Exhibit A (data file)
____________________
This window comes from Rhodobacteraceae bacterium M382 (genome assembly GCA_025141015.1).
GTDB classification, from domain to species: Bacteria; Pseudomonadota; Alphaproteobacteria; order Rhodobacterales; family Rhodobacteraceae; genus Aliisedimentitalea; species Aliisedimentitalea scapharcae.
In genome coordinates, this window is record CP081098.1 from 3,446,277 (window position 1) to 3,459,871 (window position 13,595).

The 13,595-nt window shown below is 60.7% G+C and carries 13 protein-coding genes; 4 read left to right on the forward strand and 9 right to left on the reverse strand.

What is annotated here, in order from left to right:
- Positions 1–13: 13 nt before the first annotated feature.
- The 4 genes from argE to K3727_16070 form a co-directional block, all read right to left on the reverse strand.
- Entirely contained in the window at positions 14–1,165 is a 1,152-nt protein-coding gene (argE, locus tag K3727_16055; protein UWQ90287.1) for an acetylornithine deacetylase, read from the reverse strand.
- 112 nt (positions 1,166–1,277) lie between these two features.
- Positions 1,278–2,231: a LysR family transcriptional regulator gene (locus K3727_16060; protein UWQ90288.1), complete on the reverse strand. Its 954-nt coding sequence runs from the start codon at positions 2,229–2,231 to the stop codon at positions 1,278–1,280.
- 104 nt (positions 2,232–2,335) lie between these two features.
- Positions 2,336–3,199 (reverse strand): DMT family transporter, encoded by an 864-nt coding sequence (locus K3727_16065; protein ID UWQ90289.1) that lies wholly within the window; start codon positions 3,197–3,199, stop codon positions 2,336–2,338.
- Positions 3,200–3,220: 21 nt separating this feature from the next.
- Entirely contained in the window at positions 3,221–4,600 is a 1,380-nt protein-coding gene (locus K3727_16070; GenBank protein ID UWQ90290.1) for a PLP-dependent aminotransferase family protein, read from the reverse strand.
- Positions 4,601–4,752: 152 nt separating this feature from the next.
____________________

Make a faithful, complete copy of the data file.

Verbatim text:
This window comes from Rhodobacteraceae bacterium M382 (genome assembly GCA_025141015.1).
GTDB classification, from domain to species: Bacteria; Pseudomonadota; Alphaproteobacteria; order Rhodobacterales; family Rhodobacteraceae; genus Aliisedimentitalea; species Aliisedimentitalea scapharcae.
In genome coordinates, this window is record CP081098.1 from 3,446,277 (window position 1) to 3,459,871 (window position 13,595).

The 13,595-nt window shown below is 60.7% G+C and carries 13 protein-coding genes; 4 read left to right on the forward strand and 9 right to left on the reverse strand.

What is annotated here, in order from left to right:
- Positions 1–13: 13 nt before the first annotated feature.
- The 4 genes from argE to K3727_16070 form a co-directional block, all read right to left on the reverse strand.
- Entirely contained in the window at positions 14–1,165 is a 1,152-nt protein-coding gene (argE, locus tag K3727_16055; protein UWQ90287.1) for an acetylornithine deacetylase, read from the reverse strand.
- 112 nt (positions 1,166–1,277) lie between these two features.
- Positions 1,278–2,231: a LysR family transcriptional regulator gene (locus K3727_16060; protein UWQ90288.1), complete on the reverse strand. Its 954-nt coding sequence runs from the start codon at positions 2,229–2,231 to the stop codon at positions 1,278–1,280.
- 104 nt (positions 2,232–2,335) lie between these two features.
- Positions 2,336–3,199 (reverse strand): DMT family transporter, encoded by an 864-nt coding sequence (locus K3727_16065; protein ID UWQ90289.1) that lies wholly within the window; start codon positions 3,197–3,199, stop codon positions 2,336–2,338.
- Positions 3,200–3,220: 21 nt separating this feature from the next.
- Entirely contained in the window at positions 3,221–4,600 is a 1,380-nt protein-coding gene (locus K3727_16070; GenBank protein ID UWQ90290.1) for a PLP-dependent aminotransferase family protein, read from the reverse strand.
- Positions 4,601–4,752: 152 nt separating this feature from the next.